Homeowner, Rental Income

Filing Taxes With Rental Income

Are you looking to reach mortgage freedom sooner? Renting out a part of your home can be a great way to subsidize your mortgage. Before you file your taxes, you’ll need to determine if the rent you collect is rental or business income. If it’s rental income, you’ll need to file T776 Tax Form: Statement of Real Estate Rentals. It’s important to keep copies of your receipts, because you’ll be able to claim expenses to help offset your rental income.

Landlords are required to file T776 Tax Form: Statement of Real Estate Rentals with their income tax return.

Landlords are required to file T776 Tax Form: Statement of Real Estate Rentals with their income tax return.


Rental vs. Business Income

An important question you’ll need to answer before you file your income tax is whether your rental income is considered rental or business income. The greater the number of services you provide to your tenants, the higher the likelihood it will be considered business income.

Most of the time, your income is considered rental income if you rent out a part of your property to tenants and only provide basic services, such as:

  • laundry
  • parking
  • utilities

If you provide services beyond these, such as cleaning and meals, it will most likely be considered business income.

Why does it matter?

  • While business income is subject to Canada Pension Plan premiums, rental income is not.
  • Another major difference is the filing deadline: If you have business income, your filing deadline will be extended to June 15, while your deadline will be April 30 for rental income (regardless of structure, i.e., whether you’re a single owner or it’s a partnership).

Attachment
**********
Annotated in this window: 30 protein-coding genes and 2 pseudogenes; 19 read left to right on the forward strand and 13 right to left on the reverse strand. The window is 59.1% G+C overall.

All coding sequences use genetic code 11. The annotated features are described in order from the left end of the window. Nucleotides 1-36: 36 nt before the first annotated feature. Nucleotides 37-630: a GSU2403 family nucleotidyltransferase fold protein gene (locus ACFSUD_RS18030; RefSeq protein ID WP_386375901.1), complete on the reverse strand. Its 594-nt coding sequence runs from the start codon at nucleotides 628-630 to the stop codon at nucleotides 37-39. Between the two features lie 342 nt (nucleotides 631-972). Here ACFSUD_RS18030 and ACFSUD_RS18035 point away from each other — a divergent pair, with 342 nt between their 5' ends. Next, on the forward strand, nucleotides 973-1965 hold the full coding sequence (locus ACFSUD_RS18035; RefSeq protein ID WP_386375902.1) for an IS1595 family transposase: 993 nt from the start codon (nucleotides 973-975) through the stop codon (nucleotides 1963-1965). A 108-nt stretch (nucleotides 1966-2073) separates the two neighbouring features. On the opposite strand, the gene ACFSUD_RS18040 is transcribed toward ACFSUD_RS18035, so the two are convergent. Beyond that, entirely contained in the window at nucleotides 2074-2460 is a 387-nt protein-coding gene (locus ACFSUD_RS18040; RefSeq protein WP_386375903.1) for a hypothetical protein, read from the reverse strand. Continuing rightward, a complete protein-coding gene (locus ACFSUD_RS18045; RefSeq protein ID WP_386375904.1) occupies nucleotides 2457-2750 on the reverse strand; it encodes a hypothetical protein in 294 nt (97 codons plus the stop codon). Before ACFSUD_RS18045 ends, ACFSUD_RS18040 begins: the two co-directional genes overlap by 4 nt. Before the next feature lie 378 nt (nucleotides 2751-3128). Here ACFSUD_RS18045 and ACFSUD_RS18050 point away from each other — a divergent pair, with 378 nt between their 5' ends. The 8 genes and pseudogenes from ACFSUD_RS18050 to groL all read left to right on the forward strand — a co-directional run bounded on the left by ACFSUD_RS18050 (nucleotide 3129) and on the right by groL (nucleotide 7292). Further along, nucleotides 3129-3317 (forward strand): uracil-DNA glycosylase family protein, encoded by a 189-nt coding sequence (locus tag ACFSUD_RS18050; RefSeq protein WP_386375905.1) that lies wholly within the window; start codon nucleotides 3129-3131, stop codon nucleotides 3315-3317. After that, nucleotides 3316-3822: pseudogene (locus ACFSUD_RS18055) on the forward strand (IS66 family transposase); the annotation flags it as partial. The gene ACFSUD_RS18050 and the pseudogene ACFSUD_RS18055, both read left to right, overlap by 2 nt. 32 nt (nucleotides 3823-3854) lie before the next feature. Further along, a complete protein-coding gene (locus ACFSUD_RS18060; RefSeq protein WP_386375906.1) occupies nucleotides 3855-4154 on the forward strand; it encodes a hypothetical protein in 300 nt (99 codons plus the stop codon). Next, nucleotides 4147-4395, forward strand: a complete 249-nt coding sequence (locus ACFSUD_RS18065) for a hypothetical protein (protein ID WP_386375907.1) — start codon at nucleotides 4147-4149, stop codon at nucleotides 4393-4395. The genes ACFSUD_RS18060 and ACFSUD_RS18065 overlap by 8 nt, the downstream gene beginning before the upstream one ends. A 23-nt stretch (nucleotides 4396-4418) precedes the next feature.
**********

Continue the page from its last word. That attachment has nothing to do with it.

Why Ownership Structure Matters

Consider the ownership structure before you claim rental income.

  • If you’re the only owner, filing your taxes is nice and easy — you simply declare all the rental income.
  • If you share ownership with someone else, such as your spouse or business partner, you are considered to be co-owners.

When you’re co-owners, you claim your share of the rental income as previously agreed upon with your co-owner. Just because you’re co-owners doesn’t necessarily mean you’re partners.

As co-owners, it’s important to determine whether you’re considered partners for income tax purposes. Canada Revenue Agency defines a partnership as “a relationship between two or more people carrying on a business, with or without a written agreement, to make a profit. If there is no business in common, there is no partnership.”


Rental Expenses

As the owner of a rental property, you can deduct expenses incurred as long as they are considered reasonable.

There are two main types of expenses: current expenses and capital expenses. CRA defines a current expense as “one that generally reoccurs after a short period. For example, the cost of painting the exterior of a wooden property is a current expense.”

Meanwhile, CRA defines a capital expense as “generally gives a lasting benefit or advantage. For example, the cost of putting vinyl siding on the exterior walls of a wooden property is a capital expense.” The most common examples of current expenses include insurance, mortgage interest, property taxes and utilities.


Renting a Portion of a Residence

If you rent out a portion of your principal residence, you can only claim the percentage of the expenses attributed to the space you rent out. Also note that Capital Cost Allowance (CCA), which is an amount calculated based on a property’s depreciation, is an allowable deduction although most tax experts agree it is better to exclude it due to the capital gains implications should you sell your home.


Rental Losses

Rental losses can occur for any number of reasons, such as unpaid rent. If your expenses for your rental property exceed your income, then you can claim a rental loss. Not only can your rental loss be deducted against your rental income, you can also deduct it against other sources of income. Lastly, CCA cannot create a deductible loss or increase an existing loss.


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